Randomized clinical trial of enhanced recovery versus standard care after laparoscopic sleeve gastrectomy.

British Journal of Surgery

PubMedID: 23339040

Lemanu DP, Singh PP, Berridge K, Burr M, Birch C, Babor R, MacCormick AD, Arroll B, Hill AG. Randomized clinical trial of enhanced recovery versus standard care after laparoscopic sleeve gastrectomy. Br J Surg. 2013;100(4):482-9.
BACKGROUND
Optimized perioperative care within an enhanced recovery after surgery (ERAS) protocol is designed to reduce morbidity after surgery, resulting in a shorter hospital stay. The present study evaluated this approach in the context of sleeve gastrectomy for patients with morbid obesity.

METHODS
Patients were allocated to perioperative care according to a bariatric ERAS protocol or a control group that received standard care. These groups were also compared with a historical group of patients who underwent laparoscopic sleeve gastrectomy at the same institution between 2006 and 2010, selected using matched propensity scores. The primary outcome was median length of hospital stay. Secondary outcomes included readmission rates, postoperative morbidity, postoperative fatigue and mean cost per patient.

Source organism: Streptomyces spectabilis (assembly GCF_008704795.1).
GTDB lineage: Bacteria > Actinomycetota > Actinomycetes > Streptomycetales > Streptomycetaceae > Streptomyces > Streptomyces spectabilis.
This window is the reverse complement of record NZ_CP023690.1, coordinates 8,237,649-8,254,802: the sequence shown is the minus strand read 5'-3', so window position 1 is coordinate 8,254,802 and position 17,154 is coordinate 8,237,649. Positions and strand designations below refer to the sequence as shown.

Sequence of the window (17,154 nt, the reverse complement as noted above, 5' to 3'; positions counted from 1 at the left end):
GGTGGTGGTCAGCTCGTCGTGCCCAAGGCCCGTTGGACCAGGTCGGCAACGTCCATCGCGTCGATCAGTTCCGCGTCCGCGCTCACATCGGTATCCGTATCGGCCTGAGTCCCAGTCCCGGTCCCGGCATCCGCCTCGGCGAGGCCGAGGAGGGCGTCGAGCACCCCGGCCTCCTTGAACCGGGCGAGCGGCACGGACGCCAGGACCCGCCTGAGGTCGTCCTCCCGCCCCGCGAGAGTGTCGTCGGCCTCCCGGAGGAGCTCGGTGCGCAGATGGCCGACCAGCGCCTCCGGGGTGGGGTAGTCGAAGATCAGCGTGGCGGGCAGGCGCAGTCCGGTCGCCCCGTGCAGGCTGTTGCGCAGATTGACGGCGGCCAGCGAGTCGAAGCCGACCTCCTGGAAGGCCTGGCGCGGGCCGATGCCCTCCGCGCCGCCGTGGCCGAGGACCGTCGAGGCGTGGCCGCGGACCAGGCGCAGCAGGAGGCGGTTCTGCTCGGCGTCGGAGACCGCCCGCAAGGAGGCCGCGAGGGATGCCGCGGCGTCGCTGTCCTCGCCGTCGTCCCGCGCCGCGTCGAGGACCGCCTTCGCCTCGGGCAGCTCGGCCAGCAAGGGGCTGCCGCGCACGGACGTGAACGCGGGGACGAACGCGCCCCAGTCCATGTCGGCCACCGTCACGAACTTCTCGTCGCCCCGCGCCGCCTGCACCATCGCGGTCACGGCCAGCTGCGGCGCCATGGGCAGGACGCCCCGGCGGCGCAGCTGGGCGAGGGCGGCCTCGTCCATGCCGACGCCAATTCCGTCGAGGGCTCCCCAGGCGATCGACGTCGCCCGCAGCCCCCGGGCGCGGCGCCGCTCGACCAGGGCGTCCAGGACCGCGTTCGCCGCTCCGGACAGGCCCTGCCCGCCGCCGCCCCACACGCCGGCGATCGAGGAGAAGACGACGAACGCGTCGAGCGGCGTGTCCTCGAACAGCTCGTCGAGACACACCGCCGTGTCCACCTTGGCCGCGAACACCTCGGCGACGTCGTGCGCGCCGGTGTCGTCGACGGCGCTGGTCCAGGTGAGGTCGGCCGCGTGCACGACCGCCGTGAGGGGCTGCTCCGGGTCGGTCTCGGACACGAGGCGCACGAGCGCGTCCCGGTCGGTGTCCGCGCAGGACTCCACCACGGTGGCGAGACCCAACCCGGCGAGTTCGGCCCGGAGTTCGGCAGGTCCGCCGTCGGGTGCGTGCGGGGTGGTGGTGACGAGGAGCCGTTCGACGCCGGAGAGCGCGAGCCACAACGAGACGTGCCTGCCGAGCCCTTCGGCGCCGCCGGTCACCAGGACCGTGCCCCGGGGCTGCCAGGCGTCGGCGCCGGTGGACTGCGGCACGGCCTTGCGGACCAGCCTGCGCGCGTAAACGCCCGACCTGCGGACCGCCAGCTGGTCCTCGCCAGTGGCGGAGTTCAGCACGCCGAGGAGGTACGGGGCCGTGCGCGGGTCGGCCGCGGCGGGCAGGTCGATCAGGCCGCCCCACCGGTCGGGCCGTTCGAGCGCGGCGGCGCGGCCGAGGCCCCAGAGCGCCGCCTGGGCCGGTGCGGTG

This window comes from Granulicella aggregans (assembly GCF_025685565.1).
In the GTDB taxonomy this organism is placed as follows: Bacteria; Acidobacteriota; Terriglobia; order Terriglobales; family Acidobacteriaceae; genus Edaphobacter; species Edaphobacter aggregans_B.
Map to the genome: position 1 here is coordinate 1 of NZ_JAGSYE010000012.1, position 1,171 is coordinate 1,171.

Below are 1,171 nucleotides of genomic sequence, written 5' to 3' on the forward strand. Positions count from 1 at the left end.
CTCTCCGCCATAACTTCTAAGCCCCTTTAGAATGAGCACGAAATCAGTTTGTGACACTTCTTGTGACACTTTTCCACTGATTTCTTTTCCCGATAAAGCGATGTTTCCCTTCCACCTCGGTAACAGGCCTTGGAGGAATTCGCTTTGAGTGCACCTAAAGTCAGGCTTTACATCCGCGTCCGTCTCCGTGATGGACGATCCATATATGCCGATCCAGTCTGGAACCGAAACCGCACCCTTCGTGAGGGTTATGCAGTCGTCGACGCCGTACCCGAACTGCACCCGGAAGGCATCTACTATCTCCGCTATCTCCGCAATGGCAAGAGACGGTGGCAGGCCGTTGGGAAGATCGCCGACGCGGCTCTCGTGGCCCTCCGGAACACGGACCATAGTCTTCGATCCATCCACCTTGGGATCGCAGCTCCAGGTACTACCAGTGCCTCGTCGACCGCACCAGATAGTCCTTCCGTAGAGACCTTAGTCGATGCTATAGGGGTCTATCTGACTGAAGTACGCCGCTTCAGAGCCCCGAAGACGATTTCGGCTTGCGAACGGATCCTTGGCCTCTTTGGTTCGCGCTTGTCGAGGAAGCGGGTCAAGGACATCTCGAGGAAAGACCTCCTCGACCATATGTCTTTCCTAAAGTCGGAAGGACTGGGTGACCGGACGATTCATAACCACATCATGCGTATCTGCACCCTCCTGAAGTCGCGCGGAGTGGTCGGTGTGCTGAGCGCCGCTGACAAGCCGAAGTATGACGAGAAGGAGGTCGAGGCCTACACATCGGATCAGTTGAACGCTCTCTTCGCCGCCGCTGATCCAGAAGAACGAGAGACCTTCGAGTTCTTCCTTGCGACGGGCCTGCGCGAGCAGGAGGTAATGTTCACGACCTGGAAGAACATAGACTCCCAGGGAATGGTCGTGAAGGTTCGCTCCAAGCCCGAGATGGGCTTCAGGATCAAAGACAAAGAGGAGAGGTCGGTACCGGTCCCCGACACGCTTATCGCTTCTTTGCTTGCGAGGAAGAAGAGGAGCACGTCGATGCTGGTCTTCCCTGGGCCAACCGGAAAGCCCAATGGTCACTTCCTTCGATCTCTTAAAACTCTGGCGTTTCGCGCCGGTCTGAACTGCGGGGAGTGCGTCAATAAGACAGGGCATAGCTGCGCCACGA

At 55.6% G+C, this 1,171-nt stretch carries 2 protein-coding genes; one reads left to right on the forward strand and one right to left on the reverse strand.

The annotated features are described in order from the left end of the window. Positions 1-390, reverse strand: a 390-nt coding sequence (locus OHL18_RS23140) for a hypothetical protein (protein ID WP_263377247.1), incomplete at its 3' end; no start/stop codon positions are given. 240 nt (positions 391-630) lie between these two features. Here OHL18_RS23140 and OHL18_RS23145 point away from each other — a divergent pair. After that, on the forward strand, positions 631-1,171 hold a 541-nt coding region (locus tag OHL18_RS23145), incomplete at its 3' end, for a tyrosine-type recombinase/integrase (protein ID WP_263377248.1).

RESULTS
Of 116 patients included in the analysis, 78 were allocated to the ERAS (40) or control (38) group and there were 38 in the historical group. There were no differences in baseline characteristics between groups. Median hospital stay was significantly shorter in the ERAS group (1 day) than in the control (2 days; P < 0·001) and historical (3 days; P < 0·001) groups. It was also shorter in the control group than in the historical group (P = 0·010). There was no difference in readmission rates, postoperative complications or postoperative fatigue. The mean cost per patient was significantly higher in the historical group than in the ERAS (P = 0·010) and control (P = 0·018) groups.

CONCLUSION
The ERAS protocol in the setting of bariatric surgery shortened hospital stay and was cost-effective. There was no increase in perioperative morbidity. Registration number: NCT01303809 (http://www.clinicaltrials.gov).